Attention-deficit/hyperactivity disorder

Attention-Deficit/Hyperactivity Disorder

Attention-deficit hyperactivity disorder

Attention deficit hyperactivity disorder is the most commonly diagnosed mental disorder of children and teens and which can also continue to adulthood. Children with ADHD may be hyperactive and unable to control their impulses or they may have trouble paying attention

Attention deficit hyperactivity disorder (ADHD) is a brain disorder marked by an on-going pattern of inattention and/or hyperactivity-impulsivity that interferes with functioning of development.

Inattention means a person wanders off task, lacks persistence, has difficulty sustaining focus and is disorganized and these problems are not due to defiance or lack of comprehension.

Hyperactivity means a person seems to move about constantly, including in situations in which it is not appropriate or excessively fidgets, taps, or talks.

Impulsivity means a person makes hasty actions that occur in the moment without first thinking about them and that may have high potential for harm or a desire for immediate rewards or inability to delay gratification. An impulsive person may be socially intrusive and excessively interrupt others to make important decisions without considering the long-term consequences.

This disorder is characterized by severe disruption of attention along with over activity more frequent and severe than is typical of children at a similar level of development. ADHD is thought to result from brain damage during birth. A child with ADHD cannot sit still or remain at one place for any length of time, is always on the go, fears no dangers, climbing and playing dangerously with house hold objects. The prevalence is much common in boys than girls


Biological influences

  • genetics; ADHD tends to run in families
  • biochemical theory; a deficit of dopamine and norepinephrine neurotransmitters has been attributed to cause over activity as seen in ADHD

Pre, Peri and postnatal factors

  • prenatal toxic exposure
  • prematurity
  • fetal distress
  • precipitated or prolonged labour
  • perinatal asphyxia
  • low Apgar scores
  • postnatal infections
  • CNS abnormalities resulting from trauma

Environmental influences

  • lead poisoning
  • food additives, colouring, preservatives and sugars

Psychosocial factors

  • prolonged emotional deprivation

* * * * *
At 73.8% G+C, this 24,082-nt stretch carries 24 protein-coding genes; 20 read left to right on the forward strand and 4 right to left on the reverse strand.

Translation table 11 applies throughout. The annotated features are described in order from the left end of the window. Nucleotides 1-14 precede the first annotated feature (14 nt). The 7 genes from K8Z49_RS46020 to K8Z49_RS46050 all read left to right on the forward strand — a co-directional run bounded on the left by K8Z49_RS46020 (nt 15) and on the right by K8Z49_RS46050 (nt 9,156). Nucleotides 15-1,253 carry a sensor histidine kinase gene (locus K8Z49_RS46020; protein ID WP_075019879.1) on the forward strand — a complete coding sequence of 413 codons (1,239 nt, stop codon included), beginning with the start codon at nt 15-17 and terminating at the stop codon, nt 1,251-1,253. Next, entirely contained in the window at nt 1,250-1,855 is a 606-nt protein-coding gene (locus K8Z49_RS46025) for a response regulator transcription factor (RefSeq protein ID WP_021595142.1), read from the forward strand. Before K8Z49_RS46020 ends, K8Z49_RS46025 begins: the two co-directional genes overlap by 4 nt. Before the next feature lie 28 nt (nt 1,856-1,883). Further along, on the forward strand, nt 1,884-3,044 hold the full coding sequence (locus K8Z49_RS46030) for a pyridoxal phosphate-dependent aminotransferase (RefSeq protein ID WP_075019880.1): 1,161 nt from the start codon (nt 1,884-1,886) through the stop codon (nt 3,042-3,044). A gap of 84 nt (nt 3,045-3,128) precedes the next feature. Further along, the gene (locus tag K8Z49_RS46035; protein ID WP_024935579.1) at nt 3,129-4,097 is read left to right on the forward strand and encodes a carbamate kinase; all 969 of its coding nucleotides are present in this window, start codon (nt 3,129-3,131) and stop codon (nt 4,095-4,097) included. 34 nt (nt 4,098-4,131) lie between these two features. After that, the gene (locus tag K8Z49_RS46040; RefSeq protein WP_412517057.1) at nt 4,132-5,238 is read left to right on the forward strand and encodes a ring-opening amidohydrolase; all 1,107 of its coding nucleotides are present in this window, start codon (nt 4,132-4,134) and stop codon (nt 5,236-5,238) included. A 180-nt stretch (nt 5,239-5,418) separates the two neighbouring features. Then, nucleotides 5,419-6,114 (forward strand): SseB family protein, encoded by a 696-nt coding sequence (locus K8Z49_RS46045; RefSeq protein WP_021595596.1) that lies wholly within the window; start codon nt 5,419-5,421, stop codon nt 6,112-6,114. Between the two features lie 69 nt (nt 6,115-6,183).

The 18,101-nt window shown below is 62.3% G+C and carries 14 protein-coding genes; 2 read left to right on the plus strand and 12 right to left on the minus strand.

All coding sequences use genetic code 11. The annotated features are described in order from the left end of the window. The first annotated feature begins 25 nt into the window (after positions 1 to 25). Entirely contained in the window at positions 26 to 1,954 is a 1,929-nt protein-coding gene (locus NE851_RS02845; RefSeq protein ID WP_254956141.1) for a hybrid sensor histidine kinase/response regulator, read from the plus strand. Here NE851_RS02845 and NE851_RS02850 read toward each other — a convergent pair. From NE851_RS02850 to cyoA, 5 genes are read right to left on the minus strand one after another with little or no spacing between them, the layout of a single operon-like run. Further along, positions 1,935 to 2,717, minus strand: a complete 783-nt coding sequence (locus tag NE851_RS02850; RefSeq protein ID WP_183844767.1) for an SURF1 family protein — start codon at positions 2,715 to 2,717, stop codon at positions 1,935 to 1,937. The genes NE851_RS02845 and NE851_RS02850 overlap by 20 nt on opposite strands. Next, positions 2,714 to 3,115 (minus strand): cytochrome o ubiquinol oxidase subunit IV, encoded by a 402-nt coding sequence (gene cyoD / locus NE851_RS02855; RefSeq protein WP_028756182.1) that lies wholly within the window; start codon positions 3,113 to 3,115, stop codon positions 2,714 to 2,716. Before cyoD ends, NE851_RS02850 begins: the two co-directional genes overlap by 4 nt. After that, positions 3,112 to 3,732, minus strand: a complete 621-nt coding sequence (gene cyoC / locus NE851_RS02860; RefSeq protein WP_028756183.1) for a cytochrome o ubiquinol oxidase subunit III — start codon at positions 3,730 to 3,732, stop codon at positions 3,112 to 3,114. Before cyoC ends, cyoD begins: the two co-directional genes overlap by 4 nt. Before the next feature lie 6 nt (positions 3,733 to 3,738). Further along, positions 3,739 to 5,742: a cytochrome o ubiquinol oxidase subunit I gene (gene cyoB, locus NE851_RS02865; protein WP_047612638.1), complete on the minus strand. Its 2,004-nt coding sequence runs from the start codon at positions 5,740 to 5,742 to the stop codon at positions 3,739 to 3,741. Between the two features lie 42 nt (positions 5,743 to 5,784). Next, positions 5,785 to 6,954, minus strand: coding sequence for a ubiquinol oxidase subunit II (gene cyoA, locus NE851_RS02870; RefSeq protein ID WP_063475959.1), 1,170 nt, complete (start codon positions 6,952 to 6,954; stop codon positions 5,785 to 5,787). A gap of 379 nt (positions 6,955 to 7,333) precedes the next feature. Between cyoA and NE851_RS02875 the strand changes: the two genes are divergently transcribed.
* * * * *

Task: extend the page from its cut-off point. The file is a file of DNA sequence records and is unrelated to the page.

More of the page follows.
• stressful psychic events
  • disruption of family equilibrium

Risk factors

  • drug exposure in utero
  • birth complications
  • low birth weight
  • lead poisoning

Clinical features

  • sensitive to stimuli, easily upset by light, noises or environmental changes
  • more commonly active an sleeps little
  • short attention life span
  • failure to finish tasks
  • impulsivity
  • memory and thinking difficulties
  • specific learning disabilities

In school

  • answers only the first two questions and often blurts out answers before questions have been completed
  • unable to wait to be called on in school and may respond before everyone else
  • has difficulty awaiting in games or group situations
  • often loses things necessary for tasks or activities at school


  • explosive or irritable
  • emotionally labile and easily set off to laughter or tears
  • unpredictable mood
  • impulsiveness and inability to delay gratification
  • often talks excessively
  • often engages in physically dangerous activities without considering possible consequences

Symptoms can also be grouped as follows;

Inattention symptoms

  • Overlook or miss details or make careless mistakes in schoolwork
  • Have problems sustaining attention in tasks or play including conversations, lectures or lengthy reading
  • Not seem to listen when spoken to directly
  • Not follow instructions and fail to finish school work or duties on work or start tasks but quickly lose focus and get easily side-tracked
  • Have problems organizing tasks and activities, such as what to do in sequence, keeping materials and belongings in order, having messy work and poor time management and failing to meet deadlines
  • Avoid or dislike tasks that require sustained mental effort, such as school work or homework.
  • Loose things necessary for tasks or activities such as school supplies, pencils, books, tools, eyeglasses, paperwork etc.
  • Be easily distracted by unrelated thoughts or stimuli
  • Be forgetful in daily activities like keeping appointments.

Hyperactivity-impulsivity symptoms

  • Leave seats in situations when staying seated is expected such as in classroom
  • Run or dash around or climb in situations where it is inappropriate or restless in teens
  • Be unable to play or engage in hobbies quietly
  • Be constantly in motion or ‘on the go’ or act if ‘driven by a motor’
  • Talking nonstop
  • Blurt out an answer before question has been completed, finish other peoples sentences or speak without waiting for a turn in conversation